Findings

Bet on it

Kevin Lewis

July 11, 2016

Trading on Twitter: Using Social Media Sentiment to Predict Stock Returns

Hong Kee Sul, Alan Dennis & Lingyao (Ivy) Yuan

Decision Sciences, forthcoming

Abstract:
Decision making is often based on the rational assessment of information, but recent research shows that emotional sentiment also plays an important role, especially for investment decision making. Emotional sentiment about a firm's stock that spreads rapidly through social media is more likely to be incorporated quickly into stock prices (e.g., on the same trading day it was expressed), while sentiment that spreads slowly takes longer to be incorporated into stock prices and thus is more likely to predict stock prices on future days. We analyzed the cumulative sentiment (positive and negative) in 2.5 million Twitter postings about individual S&P 500 firms and compared this to the stock returns of those firms. Our results show that the sentiment in tweets about a specific firm from users with less than 171 followers (the median in our sample) had a significant impact on the stock's returns on the next trading day, the next 10 days, and the next 20 days. Interestingly, sentiment in tweets from users with fewer than 171 followers that were not retweeted had the greatest impact on future stock returns. A trading strategy based on these findings produced meaningful economic gains on the order of an 11-15% annual return.

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What Do Measures of Real-time Corporate Sales Tell Us about Earnings Surprises and Post-Announcement Returns?

Kenneth Froot et al.

NBER Working Paper, June 2016

Abstract:
We develop real-time proxies of retail corporate sales from multiple sources, including ~50 million mobile devices. These measures contain information from both the earnings quarter ("within quarter") and the period between that quarter's end and the earnings announcement date ("post quarter"). Our within-quarter measure is powerful in explaining quarterly sales growth, revenue surprises, and earnings surprises, generating average excess returns at announcement of 3.4%. However, surprisingly, our post-quarter measure is related negatively to announcement returns, and positively to post-announcement returns. When post-quarter private information is directionally strong, managers, at announcement, provide guidance and use language that points statistically in the opposite direction. This effect is more pronounced when, post-announcement, management insiders trade. We conclude managers do not fully disclose their private information and instead message to shareholders and analysts something of opposite sign. The data suggest they may be motivated in part by subsequent personal stock-trading opportunities.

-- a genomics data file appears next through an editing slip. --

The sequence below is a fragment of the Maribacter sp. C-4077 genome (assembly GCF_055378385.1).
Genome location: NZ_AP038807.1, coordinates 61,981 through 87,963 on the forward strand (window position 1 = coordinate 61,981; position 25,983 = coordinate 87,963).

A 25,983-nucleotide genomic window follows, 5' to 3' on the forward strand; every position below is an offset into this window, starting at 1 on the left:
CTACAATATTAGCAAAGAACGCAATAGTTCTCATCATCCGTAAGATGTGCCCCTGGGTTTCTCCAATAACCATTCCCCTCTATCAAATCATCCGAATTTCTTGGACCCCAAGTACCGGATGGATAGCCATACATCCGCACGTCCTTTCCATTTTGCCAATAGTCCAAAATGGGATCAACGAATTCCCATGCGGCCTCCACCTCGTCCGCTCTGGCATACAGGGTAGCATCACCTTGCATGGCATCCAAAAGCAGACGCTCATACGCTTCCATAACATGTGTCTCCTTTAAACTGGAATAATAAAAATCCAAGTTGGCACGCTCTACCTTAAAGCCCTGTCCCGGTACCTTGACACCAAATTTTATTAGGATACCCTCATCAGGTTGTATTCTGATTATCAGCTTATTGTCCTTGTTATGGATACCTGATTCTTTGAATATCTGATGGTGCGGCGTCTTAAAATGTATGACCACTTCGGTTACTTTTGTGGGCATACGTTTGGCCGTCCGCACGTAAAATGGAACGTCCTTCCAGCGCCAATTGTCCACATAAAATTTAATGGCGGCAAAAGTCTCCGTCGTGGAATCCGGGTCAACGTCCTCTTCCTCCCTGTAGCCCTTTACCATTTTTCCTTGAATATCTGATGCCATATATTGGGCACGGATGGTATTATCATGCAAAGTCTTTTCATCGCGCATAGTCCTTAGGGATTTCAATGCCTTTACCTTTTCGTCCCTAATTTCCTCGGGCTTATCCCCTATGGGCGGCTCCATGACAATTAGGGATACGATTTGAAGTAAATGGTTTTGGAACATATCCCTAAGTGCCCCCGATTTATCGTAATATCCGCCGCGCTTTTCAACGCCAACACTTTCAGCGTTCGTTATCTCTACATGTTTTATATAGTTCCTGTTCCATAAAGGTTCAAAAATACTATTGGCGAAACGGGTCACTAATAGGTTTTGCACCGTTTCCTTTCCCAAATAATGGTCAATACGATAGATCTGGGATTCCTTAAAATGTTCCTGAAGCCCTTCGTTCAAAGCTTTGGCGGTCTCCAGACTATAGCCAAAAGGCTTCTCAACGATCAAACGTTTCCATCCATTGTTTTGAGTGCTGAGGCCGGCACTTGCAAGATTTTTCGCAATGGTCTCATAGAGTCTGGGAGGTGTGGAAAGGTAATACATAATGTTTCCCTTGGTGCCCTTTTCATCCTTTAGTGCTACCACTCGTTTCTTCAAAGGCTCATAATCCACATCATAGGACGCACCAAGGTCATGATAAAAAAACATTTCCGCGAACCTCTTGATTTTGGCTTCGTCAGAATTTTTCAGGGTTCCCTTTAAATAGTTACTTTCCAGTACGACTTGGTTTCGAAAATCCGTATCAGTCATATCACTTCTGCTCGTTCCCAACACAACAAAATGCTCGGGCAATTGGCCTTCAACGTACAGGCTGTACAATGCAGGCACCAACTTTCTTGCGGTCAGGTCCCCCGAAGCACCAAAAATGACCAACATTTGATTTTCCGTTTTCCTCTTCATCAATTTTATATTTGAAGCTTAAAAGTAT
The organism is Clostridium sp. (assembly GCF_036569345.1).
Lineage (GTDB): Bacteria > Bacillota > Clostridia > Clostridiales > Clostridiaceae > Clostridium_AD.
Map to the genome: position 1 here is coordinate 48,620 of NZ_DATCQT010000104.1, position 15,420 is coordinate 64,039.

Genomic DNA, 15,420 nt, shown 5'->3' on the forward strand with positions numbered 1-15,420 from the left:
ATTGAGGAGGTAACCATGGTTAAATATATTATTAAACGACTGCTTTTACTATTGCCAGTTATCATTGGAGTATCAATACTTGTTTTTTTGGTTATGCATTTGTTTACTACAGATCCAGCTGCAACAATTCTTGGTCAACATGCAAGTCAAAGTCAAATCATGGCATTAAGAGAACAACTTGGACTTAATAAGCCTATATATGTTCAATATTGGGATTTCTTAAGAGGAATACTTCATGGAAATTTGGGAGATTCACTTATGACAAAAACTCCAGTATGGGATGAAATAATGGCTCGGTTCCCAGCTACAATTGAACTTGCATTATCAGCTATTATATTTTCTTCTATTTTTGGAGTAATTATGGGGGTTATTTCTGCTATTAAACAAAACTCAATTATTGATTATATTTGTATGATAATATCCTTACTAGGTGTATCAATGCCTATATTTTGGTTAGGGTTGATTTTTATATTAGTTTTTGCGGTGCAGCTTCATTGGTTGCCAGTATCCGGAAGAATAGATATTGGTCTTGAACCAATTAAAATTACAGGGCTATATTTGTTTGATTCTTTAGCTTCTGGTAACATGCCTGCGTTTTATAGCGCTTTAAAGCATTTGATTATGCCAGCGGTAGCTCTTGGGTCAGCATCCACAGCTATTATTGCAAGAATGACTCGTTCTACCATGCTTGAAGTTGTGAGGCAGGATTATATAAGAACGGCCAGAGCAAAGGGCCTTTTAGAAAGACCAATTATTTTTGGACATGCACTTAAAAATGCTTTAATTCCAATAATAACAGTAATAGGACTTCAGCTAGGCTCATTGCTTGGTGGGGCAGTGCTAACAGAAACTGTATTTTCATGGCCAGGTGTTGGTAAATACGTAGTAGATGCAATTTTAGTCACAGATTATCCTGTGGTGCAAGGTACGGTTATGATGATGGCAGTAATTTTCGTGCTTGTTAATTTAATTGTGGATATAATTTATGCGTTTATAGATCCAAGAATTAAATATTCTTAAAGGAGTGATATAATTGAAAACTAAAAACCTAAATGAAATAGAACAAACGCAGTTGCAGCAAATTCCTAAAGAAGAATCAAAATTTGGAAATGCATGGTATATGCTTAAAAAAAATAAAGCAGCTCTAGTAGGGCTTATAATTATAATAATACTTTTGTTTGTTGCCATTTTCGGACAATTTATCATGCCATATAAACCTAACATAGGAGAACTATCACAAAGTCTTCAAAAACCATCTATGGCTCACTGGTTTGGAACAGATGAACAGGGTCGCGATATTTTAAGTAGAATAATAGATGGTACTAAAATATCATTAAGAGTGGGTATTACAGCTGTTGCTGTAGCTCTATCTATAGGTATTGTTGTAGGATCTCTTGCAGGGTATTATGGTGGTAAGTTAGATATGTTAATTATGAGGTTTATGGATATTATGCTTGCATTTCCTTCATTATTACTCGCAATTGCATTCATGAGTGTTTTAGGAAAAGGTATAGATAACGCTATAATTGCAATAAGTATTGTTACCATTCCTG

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Do Investors Use the Olympics as a Category for Investment and Should They?

Patricia Dechow, Alastair Lawrence & Mei Luo

University of California Working Paper, June 2016

Abstract:
There is a seven year period between the time that a country first learns that it has won a bid to host the Olympics to the playing of the games. We investigate whether investors use the Olympics as a category for investment over this time period. We examine two hosting countries: China in 2008 and the UK in 2012, and identify a set of stocks from a broad range of industries that are mentioned by media outlets as either directly or indirectly involved in the Olympics. We find that in both countries, Olympic stocks exhibit increases in comovement of returns after the Olympics are announced and declines in comovement after the games are played. We also find that Olympic stocks earn large excess returns when the stock market has performed well, consistent with investors moving funds into these stocks after observing strong past stock price performance. However, these excess returns are lost in subsequent market downturns. Further, evidence suggests that the Olympic Games have little impact on cash flows or earnings. Overall, our evidence suggests that Olympic "euphoria" is sufficient in both China and the UK to influence stock returns and valuations but the overall fundamental benefits of the Olympics are small.

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Investment Decisions Under Ambiguity: Evidence from Mutual Fund Investor Behavior

Wei Li, Ashish Tiwari & Lin Tong

Management Science, forthcoming

Abstract: